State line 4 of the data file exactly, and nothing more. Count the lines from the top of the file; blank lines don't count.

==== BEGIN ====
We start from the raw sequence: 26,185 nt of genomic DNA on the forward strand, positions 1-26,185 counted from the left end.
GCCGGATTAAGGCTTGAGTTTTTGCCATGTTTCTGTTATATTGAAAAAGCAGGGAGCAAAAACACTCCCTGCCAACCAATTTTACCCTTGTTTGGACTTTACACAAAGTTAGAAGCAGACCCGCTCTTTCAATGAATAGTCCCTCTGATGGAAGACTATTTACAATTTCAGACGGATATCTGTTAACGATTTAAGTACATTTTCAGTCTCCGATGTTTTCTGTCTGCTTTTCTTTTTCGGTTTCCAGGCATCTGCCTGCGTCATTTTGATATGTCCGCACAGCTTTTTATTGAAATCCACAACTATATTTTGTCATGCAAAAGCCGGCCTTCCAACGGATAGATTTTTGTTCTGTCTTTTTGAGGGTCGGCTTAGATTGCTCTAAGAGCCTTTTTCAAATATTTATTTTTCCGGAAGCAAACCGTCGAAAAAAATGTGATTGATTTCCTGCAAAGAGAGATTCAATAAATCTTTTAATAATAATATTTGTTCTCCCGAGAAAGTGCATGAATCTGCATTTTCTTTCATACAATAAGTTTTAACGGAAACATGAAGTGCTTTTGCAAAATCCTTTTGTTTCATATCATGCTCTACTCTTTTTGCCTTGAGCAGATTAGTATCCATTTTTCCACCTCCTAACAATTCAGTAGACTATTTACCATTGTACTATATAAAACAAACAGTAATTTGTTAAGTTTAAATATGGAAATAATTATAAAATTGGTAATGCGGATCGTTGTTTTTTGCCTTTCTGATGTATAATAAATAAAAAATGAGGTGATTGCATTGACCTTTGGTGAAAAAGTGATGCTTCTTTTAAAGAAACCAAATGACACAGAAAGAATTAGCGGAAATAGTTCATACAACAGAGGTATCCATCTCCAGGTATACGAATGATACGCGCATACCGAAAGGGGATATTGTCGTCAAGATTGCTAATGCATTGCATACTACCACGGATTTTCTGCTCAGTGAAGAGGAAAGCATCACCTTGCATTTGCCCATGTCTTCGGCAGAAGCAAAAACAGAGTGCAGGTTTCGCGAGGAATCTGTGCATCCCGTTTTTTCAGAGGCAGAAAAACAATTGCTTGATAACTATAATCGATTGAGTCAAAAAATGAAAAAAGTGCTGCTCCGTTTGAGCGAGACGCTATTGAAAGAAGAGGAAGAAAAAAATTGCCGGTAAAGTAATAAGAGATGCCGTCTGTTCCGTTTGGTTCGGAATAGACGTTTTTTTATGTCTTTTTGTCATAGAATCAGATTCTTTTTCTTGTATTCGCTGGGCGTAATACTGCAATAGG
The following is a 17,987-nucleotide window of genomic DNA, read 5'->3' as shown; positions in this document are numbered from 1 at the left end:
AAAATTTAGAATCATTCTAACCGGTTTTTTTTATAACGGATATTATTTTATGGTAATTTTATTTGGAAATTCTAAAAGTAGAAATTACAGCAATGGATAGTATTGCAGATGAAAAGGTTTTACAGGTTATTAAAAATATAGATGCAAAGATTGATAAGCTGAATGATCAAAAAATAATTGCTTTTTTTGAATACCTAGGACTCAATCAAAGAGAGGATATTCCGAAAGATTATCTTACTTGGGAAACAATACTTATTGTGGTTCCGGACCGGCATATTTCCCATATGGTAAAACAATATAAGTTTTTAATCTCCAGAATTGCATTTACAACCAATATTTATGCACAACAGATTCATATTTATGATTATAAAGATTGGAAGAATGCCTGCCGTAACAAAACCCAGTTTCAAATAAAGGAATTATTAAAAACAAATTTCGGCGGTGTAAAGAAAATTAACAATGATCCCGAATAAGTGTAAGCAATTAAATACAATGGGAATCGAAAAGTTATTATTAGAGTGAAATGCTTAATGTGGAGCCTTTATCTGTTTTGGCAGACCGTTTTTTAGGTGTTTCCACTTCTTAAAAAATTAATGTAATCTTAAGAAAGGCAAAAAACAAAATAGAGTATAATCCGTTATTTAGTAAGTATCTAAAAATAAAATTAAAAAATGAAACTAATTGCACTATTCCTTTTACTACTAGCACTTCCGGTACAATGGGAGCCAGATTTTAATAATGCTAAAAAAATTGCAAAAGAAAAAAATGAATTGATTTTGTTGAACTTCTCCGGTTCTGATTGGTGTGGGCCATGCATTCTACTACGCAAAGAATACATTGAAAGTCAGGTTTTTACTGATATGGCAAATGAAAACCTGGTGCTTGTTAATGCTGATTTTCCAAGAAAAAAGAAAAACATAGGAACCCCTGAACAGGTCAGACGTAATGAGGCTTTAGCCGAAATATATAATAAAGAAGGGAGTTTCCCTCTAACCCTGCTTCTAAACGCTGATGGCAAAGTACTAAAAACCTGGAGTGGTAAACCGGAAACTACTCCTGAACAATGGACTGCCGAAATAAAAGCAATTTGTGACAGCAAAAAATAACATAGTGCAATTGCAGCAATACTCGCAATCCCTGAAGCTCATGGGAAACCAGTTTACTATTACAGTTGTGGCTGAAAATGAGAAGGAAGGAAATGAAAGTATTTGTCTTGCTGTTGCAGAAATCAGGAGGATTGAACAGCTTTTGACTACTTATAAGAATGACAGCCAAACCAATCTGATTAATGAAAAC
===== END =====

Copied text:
AAAATTTAGAATCATTCTAACCGGTTTTTTTTATAACGGATATTATTTTATGGTAATTTTATTTGGAAATTCTAAAAGTAGAAATTACAGCAATGGATAGTATTGCAGATGAAAAGGTTTTACAGGTTATTAAAAATATAGATGCAAAGATTGATAAGCTGAATGATCAAAAAATAATTGCTTTTTTTGAATACCTAGGACTCAATCAAAGAGAGGATATTCCGAAAGATTATCTTACTTGGGAAACAATACTTATTGTGGTTCCGGACCGGCATATTTCCCATATGGTAAAACAATATAAGTTTTTAATCTCCAGAATTGCATTTACAACCAATATTTATGCACAACAGATTCATATTTATGATTATAAAGATTGGAAGAATGCCTGCCGTAACAAAACCCAGTTTCAAATAAAGGAATTATTAAAAACAAATTTCGGCGGTGTAAAGAAAATTAACAATGATCCCGAATAAGTGTAAGCAATTAAATACAATGGGAATCGAAAAGTTATTATTAGAGTGAAATGCTTAATGTGGAGCCTTTATCTGTTTTGGCAGACCGTTTTTTAGGTGTTTCCACTTCTTAAAAAATTAATGTAATCTTAAGAAAGGCAAAAAACAAAATAGAGTATAATCCGTTATTTAGTAAGTATCTAAAAATAAAATTAAAAAATGAAACTAATTGCACTATTCCTTTTACTACTAGCACTTCCGGTACAATGGGAGCCAGATTTTAATAATGCTAAAAAAATTGCAAAAGAAAAAAATGAATTGATTTTGTTGAACTTCTCCGGTTCTGATTGGTGTGGGCCATGCATTCTACTACGCAAAGAATACATTGAAAGTCAGGTTTTTACTGATATGGCAAATGAAAACCTGGTGCTTGTTAATGCTGATTTTCCAAGAAAAAAGAAAAACATAGGAACCCCTGAACAGGTCAGACGTAATGAGGCTTTAGCCGAAATATATAATAAAGAAGGGAGTTTCCCTCTAACCCTGCTTCTAAACGCTGATGGCAAAGTACTAAAAACCTGGAGTGGTAAACCGGAAACTACTCCTGAACAATGGACTGCCGAAATAAAAGCAATTTGTGACAGCAAAAAATAACATAGTGCAATTGCAGCAATACTCGCAATCCCTGAAGCTCATGGGAAACCAGTTTACTATTACAGTTGTGGCTGAAAATGAGAAGGAAGGAAATGAAAGTATTTGTCTTGCTGTTGCAGAAATCAGGAGGATTGAACAGCTTTTGACTACTTATAAGAATGACAGCCAAACCAATCTGATTAATGAAAAC